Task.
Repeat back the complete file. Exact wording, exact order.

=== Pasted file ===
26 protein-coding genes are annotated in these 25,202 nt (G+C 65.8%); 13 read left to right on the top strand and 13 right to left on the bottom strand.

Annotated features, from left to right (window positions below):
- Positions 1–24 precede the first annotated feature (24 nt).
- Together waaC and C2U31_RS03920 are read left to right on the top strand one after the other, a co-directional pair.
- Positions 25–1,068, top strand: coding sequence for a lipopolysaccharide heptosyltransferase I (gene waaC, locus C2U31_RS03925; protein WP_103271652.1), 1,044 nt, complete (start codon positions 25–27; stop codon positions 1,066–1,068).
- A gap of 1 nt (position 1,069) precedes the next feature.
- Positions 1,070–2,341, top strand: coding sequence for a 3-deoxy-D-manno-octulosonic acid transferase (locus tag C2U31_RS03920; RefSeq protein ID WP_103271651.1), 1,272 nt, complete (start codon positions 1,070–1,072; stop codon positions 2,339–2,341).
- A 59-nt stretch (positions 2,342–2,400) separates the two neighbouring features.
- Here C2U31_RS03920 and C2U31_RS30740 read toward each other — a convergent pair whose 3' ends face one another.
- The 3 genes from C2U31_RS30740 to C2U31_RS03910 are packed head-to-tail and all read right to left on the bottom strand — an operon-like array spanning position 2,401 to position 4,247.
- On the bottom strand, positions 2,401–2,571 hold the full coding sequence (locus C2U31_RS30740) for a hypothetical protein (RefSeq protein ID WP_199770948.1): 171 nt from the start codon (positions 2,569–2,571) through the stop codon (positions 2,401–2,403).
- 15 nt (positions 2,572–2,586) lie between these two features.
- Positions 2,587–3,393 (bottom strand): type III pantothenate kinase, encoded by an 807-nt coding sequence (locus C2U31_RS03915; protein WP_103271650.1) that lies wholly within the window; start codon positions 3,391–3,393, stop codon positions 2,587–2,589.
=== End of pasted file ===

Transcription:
26 protein-coding genes are annotated in these 25,202 nt (G+C 65.8%); 13 read left to right on the top strand and 13 right to left on the bottom strand.

Annotated features, from left to right (window positions below):
- Positions 1–24 precede the first annotated feature (24 nt).
- Together waaC and C2U31_RS03920 are read left to right on the top strand one after the other, a co-directional pair.
- Positions 25–1,068, top strand: coding sequence for a lipopolysaccharide heptosyltransferase I (gene waaC, locus C2U31_RS03925; protein WP_103271652.1), 1,044 nt, complete (start codon positions 25–27; stop codon positions 1,066–1,068).
- A gap of 1 nt (position 1,069) precedes the next feature.
- Positions 1,070–2,341, top strand: coding sequence for a 3-deoxy-D-manno-octulosonic acid transferase (locus tag C2U31_RS03920; RefSeq protein ID WP_103271651.1), 1,272 nt, complete (start codon positions 1,070–1,072; stop codon positions 2,339–2,341).
- A 59-nt stretch (positions 2,342–2,400) separates the two neighbouring features.
- Here C2U31_RS03920 and C2U31_RS30740 read toward each other — a convergent pair whose 3' ends face one another.
- The 3 genes from C2U31_RS30740 to C2U31_RS03910 are packed head-to-tail and all read right to left on the bottom strand — an operon-like array spanning position 2,401 to position 4,247.
- On the bottom strand, positions 2,401–2,571 hold the full coding sequence (locus C2U31_RS30740) for a hypothetical protein (RefSeq protein ID WP_199770948.1): 171 nt from the start codon (positions 2,569–2,571) through the stop codon (positions 2,401–2,403).
- 15 nt (positions 2,572–2,586) lie between these two features.
- Positions 2,587–3,393 (bottom strand): type III pantothenate kinase, encoded by an 807-nt coding sequence (locus C2U31_RS03915; protein WP_103271650.1) that lies wholly within the window; start codon positions 3,391–3,393, stop codon positions 2,587–2,589.